They might still take off, if they had enough runway or enough power to get going fast enough, soon enough, to get airborne before the existing runway runs out - or if they could fly without a payload. Unfortunately, the combination of engines that powerful with enough fuel to do the job would be so heavy that they might still not be able to lift off. The weight, speed and air density problem is a rather frustrating and thorny one (there's a ring on E 6B pilot computing reckoners that deals with the  air density equation(s) in question).

C-47 pilots ferrying supplies and personnel between Japan and Korea during the Korean war faced a similar problem; conditions were borderline OK for getting airborne under normal weight  standards, but they were under pressure from the upper-echelon brass to carry as much materiel and personnel as possible each trip. The overloaded transports (usually) got airborne, but in many or most cases were unable to rise farther than a couple of hundred feet above the waves (and often were forced to fly much lower). A few, including the one that my Dad almost went back on at the end of his leave, didn't make it and crashed into the Sea. He got bumped off by an officer (Dad was a corporal), and stayed behind, taking the next "gooney bird" an hour later. Fortuitously, as it turned out...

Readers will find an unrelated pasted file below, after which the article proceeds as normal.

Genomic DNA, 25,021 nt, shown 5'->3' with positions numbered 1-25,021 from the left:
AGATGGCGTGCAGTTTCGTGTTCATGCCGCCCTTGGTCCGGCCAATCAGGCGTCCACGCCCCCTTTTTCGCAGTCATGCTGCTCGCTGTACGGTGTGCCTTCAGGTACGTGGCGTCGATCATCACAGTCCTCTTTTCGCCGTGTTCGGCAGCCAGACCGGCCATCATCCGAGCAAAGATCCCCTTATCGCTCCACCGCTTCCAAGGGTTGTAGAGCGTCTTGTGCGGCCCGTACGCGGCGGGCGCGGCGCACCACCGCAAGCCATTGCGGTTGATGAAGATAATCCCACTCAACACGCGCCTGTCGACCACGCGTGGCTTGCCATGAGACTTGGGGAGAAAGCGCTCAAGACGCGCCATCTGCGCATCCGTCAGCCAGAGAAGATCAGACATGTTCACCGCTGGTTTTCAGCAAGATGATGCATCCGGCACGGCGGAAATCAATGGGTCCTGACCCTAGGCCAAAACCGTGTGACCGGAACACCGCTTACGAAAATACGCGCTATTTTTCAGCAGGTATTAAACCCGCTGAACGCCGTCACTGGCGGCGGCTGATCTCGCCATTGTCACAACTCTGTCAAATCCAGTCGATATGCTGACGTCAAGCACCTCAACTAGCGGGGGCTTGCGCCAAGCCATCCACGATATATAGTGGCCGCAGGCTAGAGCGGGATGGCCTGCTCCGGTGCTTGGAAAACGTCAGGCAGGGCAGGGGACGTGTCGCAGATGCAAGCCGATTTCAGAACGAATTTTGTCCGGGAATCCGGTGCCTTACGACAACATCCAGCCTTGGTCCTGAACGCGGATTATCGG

Today I asked one of my customers. He works for American Airlines. He told me it was mostly the smaller / short haul jets like the 72 passenger jets made by Bombardier that were grounded. BTW my "Project Zarquon" VTOL airplane was based on a Bombardier high wing design. I think that would be a great problem solver for high/hot airports. You can direct some of the thrust downward at the expense of fuel, at least until you climb to some altitude.  There would be an effect on engine performance (low pressure and hight temperature affects everything including turbojet performance.

The larger jets did nor suffer that problem, he said. Noting that the tenperature over the runway can be even higher probably 130 F it also affects landing (need higher speeds longer runway). There is however one precedent for this problem in large aircraft, namely the Boeing 747 SP is a shortened version of the 747. With a significantly smaller number of passengers but with the same wing as the full size 747, it was specifically designed for trans oceanic flights serving cities like Johannesburg and Sydney.